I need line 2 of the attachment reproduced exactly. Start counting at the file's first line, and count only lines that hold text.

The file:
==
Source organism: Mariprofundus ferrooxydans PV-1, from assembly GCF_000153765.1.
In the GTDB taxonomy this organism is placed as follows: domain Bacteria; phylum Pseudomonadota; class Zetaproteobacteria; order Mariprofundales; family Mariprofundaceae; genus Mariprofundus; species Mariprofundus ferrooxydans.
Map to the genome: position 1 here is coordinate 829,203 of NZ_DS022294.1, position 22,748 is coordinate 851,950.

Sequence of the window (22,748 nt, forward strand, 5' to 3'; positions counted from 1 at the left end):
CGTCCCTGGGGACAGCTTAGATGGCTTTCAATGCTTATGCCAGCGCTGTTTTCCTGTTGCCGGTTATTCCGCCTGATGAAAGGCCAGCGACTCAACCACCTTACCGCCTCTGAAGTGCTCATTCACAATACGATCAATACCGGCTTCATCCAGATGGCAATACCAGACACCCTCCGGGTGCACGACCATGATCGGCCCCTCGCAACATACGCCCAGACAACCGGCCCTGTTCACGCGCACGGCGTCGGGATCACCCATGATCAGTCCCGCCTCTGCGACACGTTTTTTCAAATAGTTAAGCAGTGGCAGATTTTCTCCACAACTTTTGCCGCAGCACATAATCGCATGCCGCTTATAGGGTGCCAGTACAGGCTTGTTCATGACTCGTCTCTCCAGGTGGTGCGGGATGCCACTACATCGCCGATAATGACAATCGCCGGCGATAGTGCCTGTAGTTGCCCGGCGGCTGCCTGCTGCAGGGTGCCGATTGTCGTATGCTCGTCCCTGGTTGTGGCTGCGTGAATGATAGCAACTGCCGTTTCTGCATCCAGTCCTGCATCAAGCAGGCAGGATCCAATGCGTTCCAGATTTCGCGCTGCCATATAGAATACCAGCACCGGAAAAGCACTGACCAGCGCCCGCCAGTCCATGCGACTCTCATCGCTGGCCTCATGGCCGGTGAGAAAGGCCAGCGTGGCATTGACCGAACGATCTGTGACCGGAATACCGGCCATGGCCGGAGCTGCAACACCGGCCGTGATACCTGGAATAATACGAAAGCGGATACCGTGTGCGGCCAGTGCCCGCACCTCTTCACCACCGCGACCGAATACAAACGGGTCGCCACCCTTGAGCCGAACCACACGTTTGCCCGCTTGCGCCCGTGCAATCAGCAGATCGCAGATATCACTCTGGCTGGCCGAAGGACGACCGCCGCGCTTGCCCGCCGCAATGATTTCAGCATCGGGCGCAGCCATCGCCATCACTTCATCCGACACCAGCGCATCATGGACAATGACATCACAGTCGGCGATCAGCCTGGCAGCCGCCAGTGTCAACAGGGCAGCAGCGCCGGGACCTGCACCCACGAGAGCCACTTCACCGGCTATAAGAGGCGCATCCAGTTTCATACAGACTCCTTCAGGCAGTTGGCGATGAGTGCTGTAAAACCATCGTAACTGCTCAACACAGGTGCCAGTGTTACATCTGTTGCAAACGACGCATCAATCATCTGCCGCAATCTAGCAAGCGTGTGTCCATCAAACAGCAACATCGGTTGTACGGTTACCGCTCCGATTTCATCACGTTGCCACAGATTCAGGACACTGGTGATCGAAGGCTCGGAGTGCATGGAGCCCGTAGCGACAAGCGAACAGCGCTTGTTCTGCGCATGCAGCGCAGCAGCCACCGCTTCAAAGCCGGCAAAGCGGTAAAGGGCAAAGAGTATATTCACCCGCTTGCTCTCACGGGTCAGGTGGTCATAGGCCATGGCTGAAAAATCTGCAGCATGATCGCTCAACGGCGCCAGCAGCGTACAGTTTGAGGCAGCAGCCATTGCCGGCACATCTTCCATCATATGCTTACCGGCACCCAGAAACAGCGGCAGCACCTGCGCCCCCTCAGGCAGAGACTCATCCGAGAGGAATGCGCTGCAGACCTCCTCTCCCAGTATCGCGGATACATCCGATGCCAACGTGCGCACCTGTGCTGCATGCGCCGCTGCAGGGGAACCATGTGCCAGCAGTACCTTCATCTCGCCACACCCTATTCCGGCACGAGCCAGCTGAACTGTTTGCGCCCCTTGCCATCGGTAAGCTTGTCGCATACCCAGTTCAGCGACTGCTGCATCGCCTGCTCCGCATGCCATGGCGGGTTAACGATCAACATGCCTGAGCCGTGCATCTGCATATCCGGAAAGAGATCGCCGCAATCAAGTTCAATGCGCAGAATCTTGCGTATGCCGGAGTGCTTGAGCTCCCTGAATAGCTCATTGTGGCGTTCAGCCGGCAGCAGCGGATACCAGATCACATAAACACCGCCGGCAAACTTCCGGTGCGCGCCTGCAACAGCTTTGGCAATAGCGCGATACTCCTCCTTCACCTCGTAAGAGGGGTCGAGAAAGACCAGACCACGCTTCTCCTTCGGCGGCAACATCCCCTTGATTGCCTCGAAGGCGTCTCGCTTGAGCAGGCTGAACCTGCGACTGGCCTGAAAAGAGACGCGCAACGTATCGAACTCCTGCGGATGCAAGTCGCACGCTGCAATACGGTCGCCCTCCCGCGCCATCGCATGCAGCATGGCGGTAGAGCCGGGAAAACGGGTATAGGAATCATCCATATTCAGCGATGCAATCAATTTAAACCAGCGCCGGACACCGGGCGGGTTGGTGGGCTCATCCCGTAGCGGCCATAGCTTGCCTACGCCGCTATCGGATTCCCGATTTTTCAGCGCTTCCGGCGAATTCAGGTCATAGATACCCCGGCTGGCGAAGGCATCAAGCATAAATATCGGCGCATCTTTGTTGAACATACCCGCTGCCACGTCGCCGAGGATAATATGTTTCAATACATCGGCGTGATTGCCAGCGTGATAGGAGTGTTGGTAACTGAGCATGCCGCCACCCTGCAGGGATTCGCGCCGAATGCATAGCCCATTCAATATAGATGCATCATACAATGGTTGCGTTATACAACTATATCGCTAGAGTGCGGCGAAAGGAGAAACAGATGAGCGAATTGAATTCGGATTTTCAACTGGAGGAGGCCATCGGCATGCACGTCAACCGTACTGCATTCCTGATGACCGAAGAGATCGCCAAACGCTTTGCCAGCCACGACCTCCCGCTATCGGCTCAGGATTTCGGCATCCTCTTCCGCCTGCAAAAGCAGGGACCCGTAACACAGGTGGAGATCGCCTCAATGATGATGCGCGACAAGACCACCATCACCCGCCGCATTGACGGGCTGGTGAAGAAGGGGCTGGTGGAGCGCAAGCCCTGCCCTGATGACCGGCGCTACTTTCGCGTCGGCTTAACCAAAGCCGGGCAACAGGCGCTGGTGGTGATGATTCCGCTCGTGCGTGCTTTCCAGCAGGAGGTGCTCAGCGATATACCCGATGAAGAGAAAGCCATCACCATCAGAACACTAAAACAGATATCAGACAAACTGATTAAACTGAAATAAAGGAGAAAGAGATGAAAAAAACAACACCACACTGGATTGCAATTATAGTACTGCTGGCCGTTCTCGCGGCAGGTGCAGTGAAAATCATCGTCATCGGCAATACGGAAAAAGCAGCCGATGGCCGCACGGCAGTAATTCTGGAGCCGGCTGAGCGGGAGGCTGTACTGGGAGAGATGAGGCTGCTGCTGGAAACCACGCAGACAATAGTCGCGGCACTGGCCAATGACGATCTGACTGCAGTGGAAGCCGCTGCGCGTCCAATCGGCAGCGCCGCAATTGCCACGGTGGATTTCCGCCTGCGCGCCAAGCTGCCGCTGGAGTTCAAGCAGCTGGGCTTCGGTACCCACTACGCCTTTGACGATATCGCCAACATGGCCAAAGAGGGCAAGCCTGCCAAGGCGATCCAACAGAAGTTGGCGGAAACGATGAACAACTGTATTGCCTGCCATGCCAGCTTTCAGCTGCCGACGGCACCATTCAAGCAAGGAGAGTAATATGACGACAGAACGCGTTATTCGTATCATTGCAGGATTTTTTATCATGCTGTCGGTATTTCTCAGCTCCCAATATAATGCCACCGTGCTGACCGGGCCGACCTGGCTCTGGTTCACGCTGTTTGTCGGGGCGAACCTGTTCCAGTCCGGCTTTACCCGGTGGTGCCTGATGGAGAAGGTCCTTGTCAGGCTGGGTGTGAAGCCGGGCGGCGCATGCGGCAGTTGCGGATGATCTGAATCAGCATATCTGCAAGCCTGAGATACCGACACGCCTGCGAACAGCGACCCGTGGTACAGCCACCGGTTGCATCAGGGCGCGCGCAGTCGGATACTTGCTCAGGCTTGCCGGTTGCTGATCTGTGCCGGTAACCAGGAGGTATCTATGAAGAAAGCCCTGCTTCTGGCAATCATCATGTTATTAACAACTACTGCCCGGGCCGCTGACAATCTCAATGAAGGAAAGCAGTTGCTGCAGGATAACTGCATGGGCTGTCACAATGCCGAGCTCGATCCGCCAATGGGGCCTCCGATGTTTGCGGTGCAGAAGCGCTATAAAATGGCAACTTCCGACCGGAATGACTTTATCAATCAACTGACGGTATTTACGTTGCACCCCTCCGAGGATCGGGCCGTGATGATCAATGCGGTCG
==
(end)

In the GTDB taxonomy this organism is placed as follows: domain Bacteria; phylum Pseudomonadota; class Zetaproteobacteria; order Mariprofundales; family Mariprofundaceae; genus Mariprofundus; species Mariprofundus ferrooxydans.